Shartoya Jn. Baptiste is a young Saint Lucian dancer, creating waves with her informal dance classes aimed at anyone who is interested in dance, regardless of whether they have had experience or not.
Rasheda Felicien of Island Effect sat down with Shartoya to learn more about her and her brand.
Island Effect: Tell me about yourself?- What is the essence of Shartoya?
Shartoya: I’m a very simple individual, passionate about the arts. I’m pretty self motivated, persistent, ambitious and I’m a hard working entrepreneur who strives to share positivity through movement. I love the beach and dogs. My favorite breeds are Pitbulls, Pugs and German Shepherds.
Island Effect: What is your background and what made you take up dancing in the first place?
Shartoya: I first got introduced to dance when I became a member of the CAM Dancers back when I attended the Ave Maria Girls’ School. I only joined because my Mom—who taught there at the time—had many (after school) meetings and lesson classes. Also, if you weren’t a CAM Dancer, “you weren’t anything”.
So I essentially joined to pass time and because it was “in style”. However, in no time, I started enjoying the classes. After graduating to St. Joseph’s Convent, I moved from CAM Dancers to the Silver Shadow Performing Arts Academy. This was when I was introduced to heavy dance technique. I remember the transition being so difficult for me that I stopped attending classes a month.
Barry George (the group’s Founder and Artistic director) confronted me about my absence and since then, I never missed a class. After graduating from the Sir Arthur Lewis Community College, I got the opportunity to teach at St. Mary’s College and the Castries Comprehensive Secondary School. It was then I realized the love I had for theatre and saw it as a career. One thing led to the next, and I created my dance brand SHR (pronounced shur) where I share my Caribbean inspired choreography through my classes and on the web.
Island Effect: You recently held a series of free dance classes that you entitled ‘Free Heels Dance Class Series’, where you taught sensual moves that inspired female body confidence. I attended those classes and what struck me was your confidence in being yourself and engaging with the crowd. were you always this confident?
Shartoya: Thanks for taking your time out to attend my classes, I’m happy you enjoyed them. But, Ha-ha! No! I didn’t always have confidence like this. It took years of work! I was a shy child. Public speaking was my enemy. With age, exposure to the stage, teaching experience as well as the building of my brand, I realized that to sell myself and have people trust and believe in what I’m saying; I needed to first trust and believe in myself. That was the biggest challenge – trusting myself and dismissing that negative voice in my head that constantly said “this isn’t good enough”.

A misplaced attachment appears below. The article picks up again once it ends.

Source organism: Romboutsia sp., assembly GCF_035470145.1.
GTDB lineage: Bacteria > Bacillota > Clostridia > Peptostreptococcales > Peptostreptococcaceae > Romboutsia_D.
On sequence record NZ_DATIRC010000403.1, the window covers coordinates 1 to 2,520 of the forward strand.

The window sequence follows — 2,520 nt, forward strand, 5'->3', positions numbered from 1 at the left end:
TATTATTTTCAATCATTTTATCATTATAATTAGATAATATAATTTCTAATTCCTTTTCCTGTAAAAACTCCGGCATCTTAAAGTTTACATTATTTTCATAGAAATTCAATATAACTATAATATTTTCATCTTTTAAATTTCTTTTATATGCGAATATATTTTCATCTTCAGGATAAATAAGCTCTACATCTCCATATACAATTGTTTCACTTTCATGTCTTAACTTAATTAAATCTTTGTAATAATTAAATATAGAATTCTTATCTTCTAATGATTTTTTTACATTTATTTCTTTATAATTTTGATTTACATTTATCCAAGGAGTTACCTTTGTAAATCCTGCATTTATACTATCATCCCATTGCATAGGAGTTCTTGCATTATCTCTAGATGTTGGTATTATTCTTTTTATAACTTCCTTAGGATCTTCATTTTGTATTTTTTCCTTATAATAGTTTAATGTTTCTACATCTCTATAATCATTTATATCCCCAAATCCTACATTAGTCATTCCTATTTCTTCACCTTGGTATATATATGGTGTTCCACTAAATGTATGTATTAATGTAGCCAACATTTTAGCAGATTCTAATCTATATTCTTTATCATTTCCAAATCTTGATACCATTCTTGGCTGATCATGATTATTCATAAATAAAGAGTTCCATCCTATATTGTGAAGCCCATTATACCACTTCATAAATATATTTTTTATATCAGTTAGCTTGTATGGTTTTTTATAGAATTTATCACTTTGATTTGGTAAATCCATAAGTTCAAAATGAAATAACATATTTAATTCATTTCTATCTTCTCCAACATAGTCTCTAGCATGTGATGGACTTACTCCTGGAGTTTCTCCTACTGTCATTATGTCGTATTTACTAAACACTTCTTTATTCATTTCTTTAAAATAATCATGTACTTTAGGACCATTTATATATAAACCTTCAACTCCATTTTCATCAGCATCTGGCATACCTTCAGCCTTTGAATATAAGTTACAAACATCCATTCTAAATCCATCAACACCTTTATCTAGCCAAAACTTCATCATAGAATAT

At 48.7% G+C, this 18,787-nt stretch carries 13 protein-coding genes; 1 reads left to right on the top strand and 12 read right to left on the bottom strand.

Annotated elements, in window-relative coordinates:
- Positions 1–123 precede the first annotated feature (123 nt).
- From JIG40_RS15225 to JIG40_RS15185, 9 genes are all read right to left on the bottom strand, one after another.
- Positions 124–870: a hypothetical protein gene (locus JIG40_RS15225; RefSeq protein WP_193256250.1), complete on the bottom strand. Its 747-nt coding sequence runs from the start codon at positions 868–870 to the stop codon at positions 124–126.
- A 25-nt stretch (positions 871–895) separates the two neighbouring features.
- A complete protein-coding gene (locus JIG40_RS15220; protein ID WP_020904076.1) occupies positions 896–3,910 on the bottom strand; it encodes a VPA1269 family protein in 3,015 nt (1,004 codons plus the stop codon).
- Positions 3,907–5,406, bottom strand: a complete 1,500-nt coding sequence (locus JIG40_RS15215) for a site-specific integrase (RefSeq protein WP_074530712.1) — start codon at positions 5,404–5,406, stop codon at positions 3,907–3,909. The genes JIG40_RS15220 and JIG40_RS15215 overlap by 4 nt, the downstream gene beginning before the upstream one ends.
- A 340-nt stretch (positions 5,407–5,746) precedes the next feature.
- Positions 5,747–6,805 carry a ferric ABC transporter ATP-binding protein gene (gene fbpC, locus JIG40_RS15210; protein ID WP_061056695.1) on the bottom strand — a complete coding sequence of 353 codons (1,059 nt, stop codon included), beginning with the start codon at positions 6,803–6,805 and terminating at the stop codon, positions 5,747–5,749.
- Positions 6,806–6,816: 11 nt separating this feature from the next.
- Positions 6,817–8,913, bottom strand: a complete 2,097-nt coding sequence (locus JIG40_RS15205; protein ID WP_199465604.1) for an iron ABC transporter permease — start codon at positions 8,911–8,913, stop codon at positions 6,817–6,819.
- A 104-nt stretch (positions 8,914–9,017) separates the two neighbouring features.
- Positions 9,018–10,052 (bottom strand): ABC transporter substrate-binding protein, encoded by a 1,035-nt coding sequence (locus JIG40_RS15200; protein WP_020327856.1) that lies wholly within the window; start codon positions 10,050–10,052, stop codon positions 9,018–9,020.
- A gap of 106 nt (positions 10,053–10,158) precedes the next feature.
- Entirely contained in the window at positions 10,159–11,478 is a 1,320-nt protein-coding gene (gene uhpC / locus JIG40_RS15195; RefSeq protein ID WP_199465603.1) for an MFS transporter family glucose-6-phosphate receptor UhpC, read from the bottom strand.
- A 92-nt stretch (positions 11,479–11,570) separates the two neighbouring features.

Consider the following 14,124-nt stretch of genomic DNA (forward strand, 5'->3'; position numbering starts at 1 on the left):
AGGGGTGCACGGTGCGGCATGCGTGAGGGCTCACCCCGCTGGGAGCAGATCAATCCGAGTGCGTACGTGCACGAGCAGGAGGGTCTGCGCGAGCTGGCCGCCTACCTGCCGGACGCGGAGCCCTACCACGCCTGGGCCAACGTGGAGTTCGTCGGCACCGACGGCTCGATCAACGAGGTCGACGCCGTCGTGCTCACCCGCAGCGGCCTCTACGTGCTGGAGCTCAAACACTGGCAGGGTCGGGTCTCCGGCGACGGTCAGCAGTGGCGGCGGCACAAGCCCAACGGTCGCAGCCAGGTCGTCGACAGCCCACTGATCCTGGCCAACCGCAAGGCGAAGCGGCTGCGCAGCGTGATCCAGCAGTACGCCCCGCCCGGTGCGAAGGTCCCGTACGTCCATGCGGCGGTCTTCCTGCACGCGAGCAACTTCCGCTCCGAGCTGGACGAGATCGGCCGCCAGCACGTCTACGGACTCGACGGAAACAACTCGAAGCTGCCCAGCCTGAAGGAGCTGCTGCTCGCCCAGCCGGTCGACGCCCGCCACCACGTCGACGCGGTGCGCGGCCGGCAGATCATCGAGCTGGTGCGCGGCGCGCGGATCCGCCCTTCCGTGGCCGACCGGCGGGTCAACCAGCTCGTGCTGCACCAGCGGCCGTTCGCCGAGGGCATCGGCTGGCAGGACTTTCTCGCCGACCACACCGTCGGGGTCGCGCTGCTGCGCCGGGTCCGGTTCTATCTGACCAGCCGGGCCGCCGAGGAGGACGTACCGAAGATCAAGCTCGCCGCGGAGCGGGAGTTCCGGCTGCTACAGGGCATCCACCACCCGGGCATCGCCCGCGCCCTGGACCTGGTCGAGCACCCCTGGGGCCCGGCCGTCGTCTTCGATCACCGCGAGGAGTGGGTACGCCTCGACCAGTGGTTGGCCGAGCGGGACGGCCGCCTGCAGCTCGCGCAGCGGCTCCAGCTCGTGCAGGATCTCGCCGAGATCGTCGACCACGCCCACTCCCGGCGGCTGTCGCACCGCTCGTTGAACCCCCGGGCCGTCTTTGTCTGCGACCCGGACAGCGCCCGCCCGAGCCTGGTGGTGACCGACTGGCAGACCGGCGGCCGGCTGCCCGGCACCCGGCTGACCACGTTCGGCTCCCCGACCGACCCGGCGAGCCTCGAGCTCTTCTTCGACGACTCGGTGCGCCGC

Island Effect: What does SHR stand for and what is the concept?
Shartoya: SHR is a nickname I got at Silver Shadow: I always had a passion for choreography. Barry George always encouraged me to teach routines for the academy’s annual productions as well as Soca artistes such as Teddyson John and Ricky T.
After moving to the States, I made SHR a brand because I couldn’t find a dance group as versatile as Silver Shadow. So, instead of joining a group, I started my own brand where I focused on merging my Caribbean culture with choreography for the world wide web.
Island Effect: Do you think you will expand the brand internationally?
One of my dreams is to own a fully equipped dance studio in Saint Lucia. I do see myself branching out, but I’m going wherever God wants to take me.
Island Effect: You have a large following of over 4000 persons on Instagram: Did it take a while to grow? Also what number are you aiming for?
Shartoya: Honestly, I don’t keep track of my followers as much as I should, as social media isn’t something that I fancy. But yes, it did take time to reach that number and I do plan to reach 10,000 followers someday.
Island Effect: Despite your dislike of social media, how has Instagram positively affected your brand and life?